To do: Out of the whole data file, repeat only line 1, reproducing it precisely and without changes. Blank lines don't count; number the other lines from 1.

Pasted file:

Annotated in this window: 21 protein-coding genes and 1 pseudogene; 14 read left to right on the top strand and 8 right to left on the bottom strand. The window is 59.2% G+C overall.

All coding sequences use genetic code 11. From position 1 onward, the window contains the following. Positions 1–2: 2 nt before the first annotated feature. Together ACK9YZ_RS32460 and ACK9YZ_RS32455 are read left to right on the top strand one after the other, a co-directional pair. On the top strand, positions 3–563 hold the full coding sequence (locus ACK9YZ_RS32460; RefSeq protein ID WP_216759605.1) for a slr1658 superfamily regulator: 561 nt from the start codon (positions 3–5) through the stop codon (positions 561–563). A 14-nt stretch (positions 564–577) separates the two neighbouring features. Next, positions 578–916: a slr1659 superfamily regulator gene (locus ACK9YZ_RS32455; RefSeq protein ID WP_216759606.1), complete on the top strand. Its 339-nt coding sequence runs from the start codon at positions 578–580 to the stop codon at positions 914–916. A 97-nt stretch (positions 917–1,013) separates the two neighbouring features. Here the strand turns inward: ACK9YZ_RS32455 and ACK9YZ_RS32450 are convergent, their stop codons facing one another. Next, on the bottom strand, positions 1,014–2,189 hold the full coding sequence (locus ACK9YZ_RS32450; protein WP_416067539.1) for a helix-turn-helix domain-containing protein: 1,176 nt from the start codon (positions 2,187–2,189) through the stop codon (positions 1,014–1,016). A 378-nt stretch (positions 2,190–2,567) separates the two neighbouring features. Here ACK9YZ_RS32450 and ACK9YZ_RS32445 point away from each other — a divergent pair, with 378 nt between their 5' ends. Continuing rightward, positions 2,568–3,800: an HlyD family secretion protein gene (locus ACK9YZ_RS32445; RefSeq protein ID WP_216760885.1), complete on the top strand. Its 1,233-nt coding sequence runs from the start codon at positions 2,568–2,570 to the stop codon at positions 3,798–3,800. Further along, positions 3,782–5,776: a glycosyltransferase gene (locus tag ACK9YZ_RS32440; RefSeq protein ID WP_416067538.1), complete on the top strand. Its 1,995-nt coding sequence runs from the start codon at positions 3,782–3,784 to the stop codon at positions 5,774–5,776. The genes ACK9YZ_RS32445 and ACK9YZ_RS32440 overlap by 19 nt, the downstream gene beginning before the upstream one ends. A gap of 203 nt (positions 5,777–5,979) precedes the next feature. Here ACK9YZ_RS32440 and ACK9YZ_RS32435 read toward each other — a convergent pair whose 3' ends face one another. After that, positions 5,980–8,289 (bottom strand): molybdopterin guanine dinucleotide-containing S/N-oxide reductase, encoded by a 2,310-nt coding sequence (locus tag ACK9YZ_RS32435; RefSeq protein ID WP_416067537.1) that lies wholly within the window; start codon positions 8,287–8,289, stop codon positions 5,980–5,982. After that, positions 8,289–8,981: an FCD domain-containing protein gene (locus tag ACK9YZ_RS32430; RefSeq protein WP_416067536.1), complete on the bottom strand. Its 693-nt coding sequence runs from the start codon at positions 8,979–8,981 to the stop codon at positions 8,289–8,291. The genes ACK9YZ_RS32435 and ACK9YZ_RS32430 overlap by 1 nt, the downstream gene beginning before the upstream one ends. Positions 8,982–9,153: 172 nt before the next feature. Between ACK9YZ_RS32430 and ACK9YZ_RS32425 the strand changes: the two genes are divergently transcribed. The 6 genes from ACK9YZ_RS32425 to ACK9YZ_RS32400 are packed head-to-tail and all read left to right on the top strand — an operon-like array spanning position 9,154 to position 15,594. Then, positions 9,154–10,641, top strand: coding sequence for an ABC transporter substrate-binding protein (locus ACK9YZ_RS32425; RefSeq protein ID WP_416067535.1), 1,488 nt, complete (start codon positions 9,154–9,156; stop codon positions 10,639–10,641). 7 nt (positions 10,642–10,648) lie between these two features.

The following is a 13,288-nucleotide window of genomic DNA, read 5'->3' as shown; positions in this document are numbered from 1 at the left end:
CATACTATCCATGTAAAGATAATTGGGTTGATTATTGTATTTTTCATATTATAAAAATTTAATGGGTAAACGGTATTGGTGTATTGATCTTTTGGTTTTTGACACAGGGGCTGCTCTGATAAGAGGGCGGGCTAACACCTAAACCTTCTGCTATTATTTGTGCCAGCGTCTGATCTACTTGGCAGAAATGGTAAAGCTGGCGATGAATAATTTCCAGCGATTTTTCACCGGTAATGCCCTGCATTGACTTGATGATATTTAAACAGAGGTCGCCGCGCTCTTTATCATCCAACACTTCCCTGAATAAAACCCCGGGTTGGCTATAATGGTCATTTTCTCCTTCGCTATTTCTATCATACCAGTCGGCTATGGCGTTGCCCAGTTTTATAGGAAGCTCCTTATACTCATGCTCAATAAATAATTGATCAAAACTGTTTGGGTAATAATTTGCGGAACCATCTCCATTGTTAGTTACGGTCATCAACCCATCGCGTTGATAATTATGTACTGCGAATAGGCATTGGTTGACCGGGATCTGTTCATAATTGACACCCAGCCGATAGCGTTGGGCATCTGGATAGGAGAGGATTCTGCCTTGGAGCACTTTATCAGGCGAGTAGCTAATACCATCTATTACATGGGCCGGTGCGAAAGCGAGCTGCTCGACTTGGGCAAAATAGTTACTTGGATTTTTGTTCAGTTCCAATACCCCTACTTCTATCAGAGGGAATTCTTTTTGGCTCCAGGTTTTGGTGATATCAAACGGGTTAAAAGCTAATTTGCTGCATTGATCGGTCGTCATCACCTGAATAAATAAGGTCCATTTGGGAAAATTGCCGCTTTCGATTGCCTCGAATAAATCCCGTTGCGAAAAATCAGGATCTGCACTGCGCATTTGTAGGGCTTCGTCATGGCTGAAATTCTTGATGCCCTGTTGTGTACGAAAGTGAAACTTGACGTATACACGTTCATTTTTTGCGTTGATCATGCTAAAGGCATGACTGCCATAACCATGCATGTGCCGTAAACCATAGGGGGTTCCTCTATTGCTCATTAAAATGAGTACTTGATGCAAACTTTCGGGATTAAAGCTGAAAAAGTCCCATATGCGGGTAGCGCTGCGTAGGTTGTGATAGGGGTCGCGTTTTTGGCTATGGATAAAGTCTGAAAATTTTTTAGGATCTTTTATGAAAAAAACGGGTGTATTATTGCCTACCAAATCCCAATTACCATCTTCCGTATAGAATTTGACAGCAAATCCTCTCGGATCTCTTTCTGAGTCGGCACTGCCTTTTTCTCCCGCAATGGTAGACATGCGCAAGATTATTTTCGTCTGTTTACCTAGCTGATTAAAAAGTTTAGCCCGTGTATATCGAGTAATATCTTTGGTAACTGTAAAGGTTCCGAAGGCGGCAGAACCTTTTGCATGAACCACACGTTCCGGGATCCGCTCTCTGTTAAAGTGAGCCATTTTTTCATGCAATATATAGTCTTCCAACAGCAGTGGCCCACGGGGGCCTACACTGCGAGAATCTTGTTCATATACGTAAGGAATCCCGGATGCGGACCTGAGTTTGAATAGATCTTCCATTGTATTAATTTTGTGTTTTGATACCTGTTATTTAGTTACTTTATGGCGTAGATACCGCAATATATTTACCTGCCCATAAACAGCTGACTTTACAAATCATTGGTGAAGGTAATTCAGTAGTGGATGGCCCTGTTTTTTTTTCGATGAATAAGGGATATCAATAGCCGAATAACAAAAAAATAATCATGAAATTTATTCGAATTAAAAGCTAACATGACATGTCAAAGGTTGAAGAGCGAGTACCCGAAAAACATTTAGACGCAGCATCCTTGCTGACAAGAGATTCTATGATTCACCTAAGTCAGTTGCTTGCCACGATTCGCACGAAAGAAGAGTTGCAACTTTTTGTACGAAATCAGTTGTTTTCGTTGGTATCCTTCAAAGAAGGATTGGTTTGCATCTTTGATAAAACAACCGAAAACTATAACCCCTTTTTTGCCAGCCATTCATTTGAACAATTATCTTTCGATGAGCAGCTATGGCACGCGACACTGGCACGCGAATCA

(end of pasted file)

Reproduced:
Annotated in this window: 21 protein-coding genes and 1 pseudogene; 14 read left to right on the top strand and 8 right to left on the bottom strand. The window is 59.2% G+C overall.